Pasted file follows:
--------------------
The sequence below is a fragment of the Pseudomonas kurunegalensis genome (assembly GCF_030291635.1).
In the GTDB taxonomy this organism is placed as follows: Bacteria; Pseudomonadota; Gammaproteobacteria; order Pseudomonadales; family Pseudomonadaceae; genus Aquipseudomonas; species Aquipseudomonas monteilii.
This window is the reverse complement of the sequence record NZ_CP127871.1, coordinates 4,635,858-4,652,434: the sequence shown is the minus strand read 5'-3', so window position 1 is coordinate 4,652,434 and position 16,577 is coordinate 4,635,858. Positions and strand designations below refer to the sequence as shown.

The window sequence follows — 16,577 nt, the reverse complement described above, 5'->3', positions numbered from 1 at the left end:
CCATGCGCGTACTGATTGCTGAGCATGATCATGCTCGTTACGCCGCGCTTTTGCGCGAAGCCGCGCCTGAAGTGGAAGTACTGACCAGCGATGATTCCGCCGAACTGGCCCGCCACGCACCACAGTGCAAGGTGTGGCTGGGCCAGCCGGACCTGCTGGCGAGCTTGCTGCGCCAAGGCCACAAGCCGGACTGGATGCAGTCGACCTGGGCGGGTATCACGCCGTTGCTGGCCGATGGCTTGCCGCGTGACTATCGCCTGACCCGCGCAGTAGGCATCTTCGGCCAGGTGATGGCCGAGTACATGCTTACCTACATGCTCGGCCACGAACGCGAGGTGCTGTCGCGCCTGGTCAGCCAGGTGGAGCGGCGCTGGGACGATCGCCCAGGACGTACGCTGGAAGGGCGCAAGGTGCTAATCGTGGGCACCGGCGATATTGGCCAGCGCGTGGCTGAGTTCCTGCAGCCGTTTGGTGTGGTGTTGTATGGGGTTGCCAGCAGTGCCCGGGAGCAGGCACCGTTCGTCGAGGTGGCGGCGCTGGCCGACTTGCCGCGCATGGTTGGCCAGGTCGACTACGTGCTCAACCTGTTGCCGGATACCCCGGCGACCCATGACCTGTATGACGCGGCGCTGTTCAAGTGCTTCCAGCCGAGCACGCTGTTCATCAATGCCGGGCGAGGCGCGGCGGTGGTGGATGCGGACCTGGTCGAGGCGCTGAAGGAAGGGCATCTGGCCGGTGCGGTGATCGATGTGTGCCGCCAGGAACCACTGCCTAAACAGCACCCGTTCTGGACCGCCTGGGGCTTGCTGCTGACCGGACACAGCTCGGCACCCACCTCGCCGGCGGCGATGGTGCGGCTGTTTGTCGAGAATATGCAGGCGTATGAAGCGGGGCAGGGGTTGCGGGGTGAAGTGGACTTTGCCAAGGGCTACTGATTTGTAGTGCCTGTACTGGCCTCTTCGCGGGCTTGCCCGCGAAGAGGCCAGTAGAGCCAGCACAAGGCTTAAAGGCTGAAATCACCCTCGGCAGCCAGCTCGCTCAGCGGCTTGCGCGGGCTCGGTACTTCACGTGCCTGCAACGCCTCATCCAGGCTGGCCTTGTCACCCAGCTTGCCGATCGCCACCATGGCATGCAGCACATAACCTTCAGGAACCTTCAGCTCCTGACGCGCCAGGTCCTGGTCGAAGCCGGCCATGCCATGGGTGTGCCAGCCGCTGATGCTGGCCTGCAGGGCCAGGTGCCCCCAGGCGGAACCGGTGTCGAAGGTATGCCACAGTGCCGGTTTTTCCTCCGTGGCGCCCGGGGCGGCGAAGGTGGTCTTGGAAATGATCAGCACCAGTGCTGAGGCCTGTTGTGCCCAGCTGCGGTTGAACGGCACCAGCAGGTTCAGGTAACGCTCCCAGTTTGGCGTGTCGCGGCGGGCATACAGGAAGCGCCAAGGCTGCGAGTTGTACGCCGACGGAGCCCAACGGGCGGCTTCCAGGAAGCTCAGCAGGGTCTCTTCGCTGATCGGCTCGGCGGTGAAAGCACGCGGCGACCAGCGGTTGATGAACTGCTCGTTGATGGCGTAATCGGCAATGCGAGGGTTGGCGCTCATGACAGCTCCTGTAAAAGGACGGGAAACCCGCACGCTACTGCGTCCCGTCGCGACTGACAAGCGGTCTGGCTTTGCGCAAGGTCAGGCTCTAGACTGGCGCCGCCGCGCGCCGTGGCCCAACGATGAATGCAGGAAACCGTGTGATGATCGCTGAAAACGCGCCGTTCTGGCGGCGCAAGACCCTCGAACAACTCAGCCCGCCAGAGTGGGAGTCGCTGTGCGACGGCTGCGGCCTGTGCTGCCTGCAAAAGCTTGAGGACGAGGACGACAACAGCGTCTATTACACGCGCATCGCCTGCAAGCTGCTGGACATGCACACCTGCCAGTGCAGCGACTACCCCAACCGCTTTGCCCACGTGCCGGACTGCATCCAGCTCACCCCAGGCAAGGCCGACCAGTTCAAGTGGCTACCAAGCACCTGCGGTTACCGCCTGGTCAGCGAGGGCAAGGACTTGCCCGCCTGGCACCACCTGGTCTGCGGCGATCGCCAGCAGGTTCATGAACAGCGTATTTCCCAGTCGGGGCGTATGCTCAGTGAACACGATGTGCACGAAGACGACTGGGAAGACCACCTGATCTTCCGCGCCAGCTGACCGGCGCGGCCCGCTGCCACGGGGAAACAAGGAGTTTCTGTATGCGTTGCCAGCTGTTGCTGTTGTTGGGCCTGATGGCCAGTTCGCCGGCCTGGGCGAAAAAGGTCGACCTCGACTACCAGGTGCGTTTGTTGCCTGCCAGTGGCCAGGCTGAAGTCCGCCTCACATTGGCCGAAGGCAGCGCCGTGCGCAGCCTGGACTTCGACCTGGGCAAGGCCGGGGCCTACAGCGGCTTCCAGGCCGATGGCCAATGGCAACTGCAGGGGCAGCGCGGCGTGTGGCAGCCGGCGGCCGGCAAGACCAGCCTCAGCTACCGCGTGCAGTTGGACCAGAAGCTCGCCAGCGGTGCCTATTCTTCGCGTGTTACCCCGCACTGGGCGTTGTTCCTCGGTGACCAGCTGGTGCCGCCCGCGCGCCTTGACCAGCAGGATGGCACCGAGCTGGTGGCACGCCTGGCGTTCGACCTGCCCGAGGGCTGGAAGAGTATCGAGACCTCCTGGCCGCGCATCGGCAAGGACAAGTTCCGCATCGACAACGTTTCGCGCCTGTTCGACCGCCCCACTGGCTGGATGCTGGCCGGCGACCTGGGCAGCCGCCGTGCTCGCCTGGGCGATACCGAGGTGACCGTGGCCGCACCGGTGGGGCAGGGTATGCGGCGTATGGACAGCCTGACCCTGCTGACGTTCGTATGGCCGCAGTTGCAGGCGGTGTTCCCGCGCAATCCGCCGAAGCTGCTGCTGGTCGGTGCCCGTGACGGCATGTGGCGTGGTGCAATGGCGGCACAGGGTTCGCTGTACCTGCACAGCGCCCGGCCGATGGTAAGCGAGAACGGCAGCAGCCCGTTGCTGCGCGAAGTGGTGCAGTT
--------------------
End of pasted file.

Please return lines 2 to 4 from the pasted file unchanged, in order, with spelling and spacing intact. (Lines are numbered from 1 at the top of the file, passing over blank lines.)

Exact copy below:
In the GTDB taxonomy this organism is placed as follows: Bacteria; Pseudomonadota; Gammaproteobacteria; order Pseudomonadales; family Pseudomonadaceae; genus Aquipseudomonas; species Aquipseudomonas monteilii.
This window is the reverse complement of the sequence record NZ_CP127871.1, coordinates 4,635,858-4,652,434: the sequence shown is the minus strand read 5'-3', so window position 1 is coordinate 4,652,434 and position 16,577 is coordinate 4,635,858. Positions and strand designations below refer to the sequence as shown.

The window sequence follows — 16,577 nt, the reverse complement described above, 5'->3', positions numbered from 1 at the left end: